The blacksmith and the artist
Reflect it in their art
They forge their creativity
Closer to the heart
Yes closer to the heart
We all are given to clichés at times. And one of my crutches in consulting work has always been to default to sport analogies. Of course, not everyone is into sports, so when I mention that a station is “in the red zone” or that a morning show needs to “leave it all on the field,” I realize not everyone appreciates these brilliant comparisons between sports and radio.
But then Tom Taylor sent me this great story from The New York Times and it reminded me I'm not crazy after all. A feature story by Ken Belson – “What Makes Someone A Fan” – is the story of Rich Luker, a social psychologist who researches the relationships between fans and the teams and players they love.
Tom sent me the story a) because he knew I'd appreciate it, and b) because it turns out Luker is from Michigan, a Detroit Tigers fan, a University of Michigan grad, and someone who truly understands the power and appeal of Classic Rock. For me, an irresistible combination, and something I thought you'd enjoy, too.
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For Luker, the Internet and digital media are incidental to becoming a fan – of a radio station, a style of music, or sports. It's about the human condition and our emotions, notes Luker – and has nothing to do with social media or gadgetry.
When Luker thinks about the way sports teams are evolving, his solution is to not get caught up in the technology.
“I do all I can to encourage sports to continue to be sports in the same way classic rock is classic rock.”
That's because true fandom is not measured in sales of concert tickets or merch. True, it's an indication of popularity, but not passion. Like the ratings, it's an indication of rank, but not the engagement true fans shows for their teams – or for their radio stations.
Luker likens a fan getting a tattoo of their favorite team's insignia as a more important indicator than luxury suite revenue. There's a difference between making a team, a player – or a radio station – part of someone's identity.
How does Luker determine the inner qualities of what truly makes a fan? Just like we do with Techsurvey, he tracks fans in sports team databases. The key is to understand why devotees act like they do, and then unlock the passions that can turn them into super fans.
Luker is a big believer in surveying your biggest fans – your P1s. Once again, he and I are on the same page. He's subscribes to the theory that sports and Classic Rock can “provide the social context that is being lost on the internet.”
And he speaks to the temptation among sports teams – as well as those of us in radio – of overreaching with technology, rather than focusing on the “heart of their games.” Luker believes brand managers need to do both.
This idea of staying “closer to the heart”goes to the core of what motivates those who love sports, as well as music.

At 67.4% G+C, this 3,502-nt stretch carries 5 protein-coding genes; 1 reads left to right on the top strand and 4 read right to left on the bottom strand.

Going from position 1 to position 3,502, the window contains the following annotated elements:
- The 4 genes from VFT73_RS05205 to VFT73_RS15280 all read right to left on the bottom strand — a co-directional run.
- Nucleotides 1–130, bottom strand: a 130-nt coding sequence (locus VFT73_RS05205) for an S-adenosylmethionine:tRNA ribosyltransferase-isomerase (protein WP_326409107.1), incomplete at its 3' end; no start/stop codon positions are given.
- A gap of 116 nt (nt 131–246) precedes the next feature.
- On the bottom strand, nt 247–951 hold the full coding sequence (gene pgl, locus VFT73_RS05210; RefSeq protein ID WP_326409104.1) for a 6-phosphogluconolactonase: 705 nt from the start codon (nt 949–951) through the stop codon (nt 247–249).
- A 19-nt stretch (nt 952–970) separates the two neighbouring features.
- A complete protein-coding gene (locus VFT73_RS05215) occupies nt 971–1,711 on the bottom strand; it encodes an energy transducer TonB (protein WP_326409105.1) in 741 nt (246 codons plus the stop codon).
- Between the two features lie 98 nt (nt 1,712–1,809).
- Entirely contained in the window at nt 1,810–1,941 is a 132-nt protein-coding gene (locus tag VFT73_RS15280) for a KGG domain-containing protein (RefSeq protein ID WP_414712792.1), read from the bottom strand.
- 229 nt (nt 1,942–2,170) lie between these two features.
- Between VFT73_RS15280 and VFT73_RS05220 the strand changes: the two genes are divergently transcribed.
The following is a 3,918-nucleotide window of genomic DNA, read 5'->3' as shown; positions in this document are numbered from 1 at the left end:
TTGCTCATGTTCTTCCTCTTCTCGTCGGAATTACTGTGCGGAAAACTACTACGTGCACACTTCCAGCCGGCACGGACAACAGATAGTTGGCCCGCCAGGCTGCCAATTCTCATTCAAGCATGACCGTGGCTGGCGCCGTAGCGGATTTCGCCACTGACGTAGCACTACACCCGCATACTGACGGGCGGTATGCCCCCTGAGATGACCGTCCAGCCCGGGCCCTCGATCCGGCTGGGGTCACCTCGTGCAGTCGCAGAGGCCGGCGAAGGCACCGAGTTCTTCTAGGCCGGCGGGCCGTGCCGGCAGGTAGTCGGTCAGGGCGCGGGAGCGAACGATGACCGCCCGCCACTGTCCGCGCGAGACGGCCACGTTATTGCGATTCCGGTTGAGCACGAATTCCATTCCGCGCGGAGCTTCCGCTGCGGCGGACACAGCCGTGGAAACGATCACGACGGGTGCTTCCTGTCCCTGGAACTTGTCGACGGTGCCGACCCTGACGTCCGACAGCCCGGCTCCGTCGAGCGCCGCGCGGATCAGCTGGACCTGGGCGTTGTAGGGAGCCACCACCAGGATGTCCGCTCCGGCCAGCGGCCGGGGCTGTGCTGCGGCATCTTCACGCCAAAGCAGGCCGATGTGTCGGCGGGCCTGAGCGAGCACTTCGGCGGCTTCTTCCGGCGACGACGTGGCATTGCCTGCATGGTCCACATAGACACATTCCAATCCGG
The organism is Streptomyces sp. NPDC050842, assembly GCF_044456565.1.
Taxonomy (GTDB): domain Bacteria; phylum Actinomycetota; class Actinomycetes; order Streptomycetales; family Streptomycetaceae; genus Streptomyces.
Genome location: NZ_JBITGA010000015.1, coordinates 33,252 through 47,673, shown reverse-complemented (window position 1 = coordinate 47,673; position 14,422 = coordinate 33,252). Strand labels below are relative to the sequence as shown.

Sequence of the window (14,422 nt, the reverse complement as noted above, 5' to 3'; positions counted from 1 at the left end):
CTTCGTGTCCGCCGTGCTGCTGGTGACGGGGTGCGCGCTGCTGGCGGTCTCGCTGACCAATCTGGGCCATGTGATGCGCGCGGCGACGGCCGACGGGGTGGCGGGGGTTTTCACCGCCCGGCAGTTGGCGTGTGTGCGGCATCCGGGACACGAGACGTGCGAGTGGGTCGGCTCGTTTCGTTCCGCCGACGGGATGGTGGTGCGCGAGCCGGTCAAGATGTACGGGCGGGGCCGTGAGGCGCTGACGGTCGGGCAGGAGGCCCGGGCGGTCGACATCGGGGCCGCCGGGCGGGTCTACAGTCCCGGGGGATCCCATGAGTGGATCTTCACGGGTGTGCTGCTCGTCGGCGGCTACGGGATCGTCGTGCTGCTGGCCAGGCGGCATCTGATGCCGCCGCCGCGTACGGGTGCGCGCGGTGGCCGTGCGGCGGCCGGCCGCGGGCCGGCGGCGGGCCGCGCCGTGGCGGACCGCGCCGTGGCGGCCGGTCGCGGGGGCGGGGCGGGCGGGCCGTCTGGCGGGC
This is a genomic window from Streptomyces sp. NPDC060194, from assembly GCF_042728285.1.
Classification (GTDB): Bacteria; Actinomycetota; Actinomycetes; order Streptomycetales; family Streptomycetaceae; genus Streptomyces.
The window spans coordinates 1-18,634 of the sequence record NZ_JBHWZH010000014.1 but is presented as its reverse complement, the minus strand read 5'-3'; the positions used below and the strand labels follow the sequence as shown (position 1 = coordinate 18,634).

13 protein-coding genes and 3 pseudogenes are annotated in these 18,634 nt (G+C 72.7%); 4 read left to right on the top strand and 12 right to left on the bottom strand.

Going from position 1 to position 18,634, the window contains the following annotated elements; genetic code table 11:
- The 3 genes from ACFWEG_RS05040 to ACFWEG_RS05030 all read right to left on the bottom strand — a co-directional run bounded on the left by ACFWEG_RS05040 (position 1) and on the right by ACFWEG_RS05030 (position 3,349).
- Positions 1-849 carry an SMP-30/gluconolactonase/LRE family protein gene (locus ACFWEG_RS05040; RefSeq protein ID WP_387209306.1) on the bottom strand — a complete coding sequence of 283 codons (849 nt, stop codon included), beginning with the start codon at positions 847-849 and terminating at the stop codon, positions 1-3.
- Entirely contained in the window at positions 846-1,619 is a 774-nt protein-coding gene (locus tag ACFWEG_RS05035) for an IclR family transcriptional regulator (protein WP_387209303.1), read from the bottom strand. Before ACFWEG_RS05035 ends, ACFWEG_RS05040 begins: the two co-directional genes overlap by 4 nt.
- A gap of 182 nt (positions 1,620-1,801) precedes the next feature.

If your music is great, you will have fans, not because you have spent time chatting on social media.
- Bryan Adams
And Luker believes that strictly relying on quantitative research – rather than talking to fans – is a limited endeavor. That's another reason why focus groups and one-on-one interviews continue to be an important part of the Jacobs Media arsenal. You can always go back and gather your big boxcar numbers. But the key – as Luker points out – is understanding fan behavior: why they do what they do and feel what they feel.
That's obviously a bit trickier than measuring “likes,” time-spent listening, occasion-setting, or analytics. Luker encourages sports executives – as well as radio programmers – to uncover the fan stories that drive their unbridled passion.
Ironically, Nielsen introduced a product last week – “Sports Fan Insights” – that would probably cause Rich Luker to raise an eyebrow.
It's described as “a connected online platform to provide sports properties, sponsor brands and event organizers with a comprehensive view of fans' interest, media consumption behaviors, brand attitudes and purchasing habits from around the world.”
Nielsen says this new sports service combines and integrates datasets from across the industry – and from a dozen countries around the world – including the U.S. An additional 20+ countries will be added to the program next year.
Every piece of the Nielsen program is quantitative, measuring purchasing, sports consumption, brand awareness and image, and sponsorship activation. But it makes you wonder if Nielsen can provide this product for sports teams, why they don't roll one out for radio.
In Rich Luker's world, this is yet another product attempting to use numbers to explain and define passion – a difficult, if not impossible process. In the pursuit of true fans, the sports community – as well as the broadcast radio industry – needs a better understanding of what moves people.
What is, in fact, closer to their hearts.
With special appreciation to Tom Taylor whose head and heart are still very much in the game.
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